From Norway to Shanghai: Where Indiana’s international town names come from?
If you’ve ever chuckled (or shook your head) over some of the names and, more importantly, Hoosier pronunciations of some of Indiana’s cities and towns, then you’ll want to locate an old copy of Indiana Place Names by Ronald L. Baker and Marvin Carmony (Indiana University Press, 1975). It’s a fascinating look at Indiana place names and their origins. Some active little hamlets in their day are now little more than an intersection of roads. You’ll also be surprised by the number of cities and towns that have changed names.
Indiana is a lot more international than you would think. Many Indiana towns were given the names from the country in which the settlers originated. Many settlers named their towns as a tribute to ancestors homelands, while others just thought the names of foreign lands were rather exotic sounding.
We have Ontario, Paris, Waterloo, Lisbon, Rome, Rome City, Bristol, Valparaiso, Morocco, New Palestine, Cuba, Lucerne, Mexico, Peru Vera Cruz, Honduras, Berne, Ceylon, Geneva, Antioch (in Green, Clinton, Jay and Switzerland counties), Alexandria, Dundee, Athens, Delphi, Cairo, Montmorenci, Lebanon, Tangier, Mecca, Holland, Frankfort (Frankfurt, Germany), Falmouth, Cambridge City, Dublin, Chili (Chile), Manilla, Moscow, Palestine, Oldenburg, New Alsace, Dover, Manchester, Aberdeen, Canaan, China, Chelsea, Troy, Darmstadt, Algiers, Ireland, Syria, Vienna, Leipsic (Leipzig Germany), Westphalia, Scotland, Geneva, Hamburg, Edinburgh, Samaria, Denmark, Brazil and Oxford. And these just scratch the surface of international names.
Here are some “worldly” town name origins – some fact and some local legend:
Monterey: Pulaski County – A tribute to the Battle of Monterrey during the Mexican-American War
Argos: Marshall County – Originally named, Sidney, then Congressman Schuyler Colfax, later Ulysses S. Grant’s vice president, was asked to name the post office. A Greek historian, Colfax chose the name Argos after the ancient Greek city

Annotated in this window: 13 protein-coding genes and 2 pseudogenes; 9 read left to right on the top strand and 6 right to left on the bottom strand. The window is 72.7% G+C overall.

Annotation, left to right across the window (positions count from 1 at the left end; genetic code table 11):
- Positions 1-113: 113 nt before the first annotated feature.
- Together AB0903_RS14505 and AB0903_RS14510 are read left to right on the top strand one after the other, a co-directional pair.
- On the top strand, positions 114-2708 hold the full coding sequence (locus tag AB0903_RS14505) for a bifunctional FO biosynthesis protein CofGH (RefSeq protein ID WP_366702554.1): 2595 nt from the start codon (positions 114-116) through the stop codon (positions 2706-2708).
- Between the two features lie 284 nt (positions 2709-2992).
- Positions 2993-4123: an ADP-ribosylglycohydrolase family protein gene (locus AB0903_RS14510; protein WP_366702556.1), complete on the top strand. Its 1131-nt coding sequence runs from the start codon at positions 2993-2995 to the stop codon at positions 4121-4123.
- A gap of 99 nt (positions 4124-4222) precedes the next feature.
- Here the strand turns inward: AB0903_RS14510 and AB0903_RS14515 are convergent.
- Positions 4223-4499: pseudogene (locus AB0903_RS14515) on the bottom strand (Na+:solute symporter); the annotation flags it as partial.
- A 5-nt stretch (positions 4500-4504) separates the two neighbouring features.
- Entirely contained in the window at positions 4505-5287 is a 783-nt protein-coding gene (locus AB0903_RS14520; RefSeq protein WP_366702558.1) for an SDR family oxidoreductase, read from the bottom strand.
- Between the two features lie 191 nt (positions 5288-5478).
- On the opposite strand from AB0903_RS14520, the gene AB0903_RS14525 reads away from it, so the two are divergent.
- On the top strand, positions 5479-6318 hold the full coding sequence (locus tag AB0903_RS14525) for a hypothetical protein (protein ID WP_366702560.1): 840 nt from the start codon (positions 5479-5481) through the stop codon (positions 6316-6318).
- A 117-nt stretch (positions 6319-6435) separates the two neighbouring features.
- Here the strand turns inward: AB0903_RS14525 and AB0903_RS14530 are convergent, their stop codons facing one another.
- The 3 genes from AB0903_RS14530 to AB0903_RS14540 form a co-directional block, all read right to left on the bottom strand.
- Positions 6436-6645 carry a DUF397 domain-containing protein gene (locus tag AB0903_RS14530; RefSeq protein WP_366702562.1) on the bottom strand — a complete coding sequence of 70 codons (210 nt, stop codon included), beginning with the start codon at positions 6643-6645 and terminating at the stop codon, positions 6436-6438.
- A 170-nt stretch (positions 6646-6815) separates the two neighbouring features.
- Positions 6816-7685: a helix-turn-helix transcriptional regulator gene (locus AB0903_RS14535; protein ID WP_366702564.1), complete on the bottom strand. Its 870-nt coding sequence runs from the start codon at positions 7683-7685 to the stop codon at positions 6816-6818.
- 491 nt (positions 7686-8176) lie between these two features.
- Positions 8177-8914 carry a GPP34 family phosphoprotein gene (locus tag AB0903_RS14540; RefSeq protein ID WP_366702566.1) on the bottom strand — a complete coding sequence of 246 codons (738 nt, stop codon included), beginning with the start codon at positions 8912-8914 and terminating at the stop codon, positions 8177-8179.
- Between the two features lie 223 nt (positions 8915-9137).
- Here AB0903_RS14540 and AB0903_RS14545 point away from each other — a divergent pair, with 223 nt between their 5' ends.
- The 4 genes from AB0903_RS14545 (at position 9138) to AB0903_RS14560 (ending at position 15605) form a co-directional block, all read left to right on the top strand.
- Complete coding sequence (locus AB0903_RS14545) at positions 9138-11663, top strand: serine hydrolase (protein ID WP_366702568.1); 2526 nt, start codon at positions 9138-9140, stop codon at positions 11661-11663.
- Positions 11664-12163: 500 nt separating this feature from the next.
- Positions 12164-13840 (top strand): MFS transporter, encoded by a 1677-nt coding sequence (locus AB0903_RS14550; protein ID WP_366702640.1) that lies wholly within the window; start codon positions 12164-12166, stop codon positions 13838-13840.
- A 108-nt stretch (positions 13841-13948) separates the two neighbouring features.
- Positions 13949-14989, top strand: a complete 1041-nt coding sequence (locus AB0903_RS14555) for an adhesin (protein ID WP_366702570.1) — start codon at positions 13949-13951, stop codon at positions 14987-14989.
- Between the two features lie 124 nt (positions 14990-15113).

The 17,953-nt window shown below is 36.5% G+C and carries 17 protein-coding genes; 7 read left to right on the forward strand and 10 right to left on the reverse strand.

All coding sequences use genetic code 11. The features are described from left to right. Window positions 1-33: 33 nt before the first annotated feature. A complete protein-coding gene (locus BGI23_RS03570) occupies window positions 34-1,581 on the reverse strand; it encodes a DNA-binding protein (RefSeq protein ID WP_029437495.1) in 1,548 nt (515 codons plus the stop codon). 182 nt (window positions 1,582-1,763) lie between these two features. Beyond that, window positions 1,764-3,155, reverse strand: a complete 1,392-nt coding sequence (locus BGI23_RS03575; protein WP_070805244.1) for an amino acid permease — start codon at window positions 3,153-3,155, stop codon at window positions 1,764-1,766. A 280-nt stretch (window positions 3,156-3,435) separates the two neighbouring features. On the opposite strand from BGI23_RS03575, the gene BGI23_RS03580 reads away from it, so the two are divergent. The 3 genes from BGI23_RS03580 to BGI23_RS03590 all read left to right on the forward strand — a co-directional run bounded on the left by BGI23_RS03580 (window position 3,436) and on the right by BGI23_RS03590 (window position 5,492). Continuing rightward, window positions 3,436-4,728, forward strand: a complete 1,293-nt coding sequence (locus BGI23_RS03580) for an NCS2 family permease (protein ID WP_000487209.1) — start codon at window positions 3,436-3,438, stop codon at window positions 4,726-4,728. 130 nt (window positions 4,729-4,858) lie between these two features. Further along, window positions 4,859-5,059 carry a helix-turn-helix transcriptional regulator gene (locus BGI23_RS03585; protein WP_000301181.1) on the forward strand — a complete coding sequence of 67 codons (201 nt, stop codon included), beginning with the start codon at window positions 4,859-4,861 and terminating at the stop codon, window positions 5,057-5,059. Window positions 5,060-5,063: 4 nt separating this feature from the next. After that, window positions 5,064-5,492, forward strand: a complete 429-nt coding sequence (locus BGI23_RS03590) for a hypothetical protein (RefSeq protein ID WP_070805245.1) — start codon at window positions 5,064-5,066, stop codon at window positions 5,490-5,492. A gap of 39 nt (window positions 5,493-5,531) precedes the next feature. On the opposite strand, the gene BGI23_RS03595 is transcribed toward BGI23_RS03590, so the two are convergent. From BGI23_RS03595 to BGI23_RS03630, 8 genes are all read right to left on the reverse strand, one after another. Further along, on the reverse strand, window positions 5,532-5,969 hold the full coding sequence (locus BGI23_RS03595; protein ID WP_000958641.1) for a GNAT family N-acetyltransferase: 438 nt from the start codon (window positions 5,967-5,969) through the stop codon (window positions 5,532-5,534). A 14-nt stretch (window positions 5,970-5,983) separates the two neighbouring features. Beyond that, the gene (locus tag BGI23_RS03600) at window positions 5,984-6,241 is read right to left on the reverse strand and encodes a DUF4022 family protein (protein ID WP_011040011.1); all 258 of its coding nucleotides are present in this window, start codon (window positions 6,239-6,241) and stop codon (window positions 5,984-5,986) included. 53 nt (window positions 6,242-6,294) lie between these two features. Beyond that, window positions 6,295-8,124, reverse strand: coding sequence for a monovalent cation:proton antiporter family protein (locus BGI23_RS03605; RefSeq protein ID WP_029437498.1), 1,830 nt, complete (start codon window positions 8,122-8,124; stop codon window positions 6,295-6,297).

Warsaw: Kosciusko County – Warsaw was named after the capital of Poland and the county after Polish and American Revolutionary War hero, Tadeusz Kosciuszkko.
Zulu: Allen County – According to From “Needmore to Prosperity: Hoosier Place Names in Folklore and History” by Ronald Baker, “a pin stuck in the book and fell on the word Zulu on a page about Africa.”
Norway: White County – Originally named Mt. Walleston, the name was changed to reflect the early Norwegian settlers.
Crete: Randolph – Allegedly named after a local woman named Lucretia.
Windsor: Randolph County – Named after Windsor Castle
Shanghai: Howard County – Named for Shanghai chickens owned by a resident in the area. Those chickens are now called Cochin.
Russiaville: Howard County – This is an interesting one. The town is pronounced “Roo-sha-ville”. It was named for Jean Baptiste de Richardville, which through the decades was somehow mangled to what we know now as Russiaville. The school’s mascot until 1949 was the “Cossacks”. While the pronunciation of Russiaville precedes the cold war, many insist that the pronunciation was to disassociate itself from Russia.
Perth: Clay County – Named after a town in Scotland, not Australia.
New Amsterdam: Harrison County – Possibly named for New Amsterdam, the former name of New York, a 17th-century Dutch settlement. New Amsterdam is the smallest town in Indiana with a population less than 30.
West Baden: Orange County – Named for a famous spa town of Baden-Baden in Germany
Pekin: Washington County – Named for Peking, China, but dropped the “g”.
Canton: Washington County – Not China, but rather Canton, Ohio.
Frankfurt: Clinton County – The Pence brothers settled on the land requesting the town be named for their German great-grandparents’ home of Frankfurt.
San Jacinto: Jennings County – Commemorates the Battle of San Jacinto
Versailles: Ripley County – Named after the Palace of Versailles, but not pronounced Ver-sigh, but rather Ver-sales.
Milan: Ripley County – Named for the Italian city, though again, it’s not the uppity mi-Lan, but rather MY-lun. East Coasters can’t look down on Hoosiers here either, there is a Milan, New York and they pronounce it the same way we do in Indiana.
Hindustan: Monroe County – Hindustan is the ancient Persian name for India.
Poland: Clay County – Not the country, but rather after James Alexander Poland, the town’s founder and first blacksmith.
Perth – Named after Perth, Scotland (not Australia)
Trafalgar: Johnson County – Named after the Battle of Trafalgar
Vevay: Switzerland County – This one is a two-fer with the town and county named by Swiss immigrants after their homeland. Pronounced Vee-Vee, not Ve-Vay.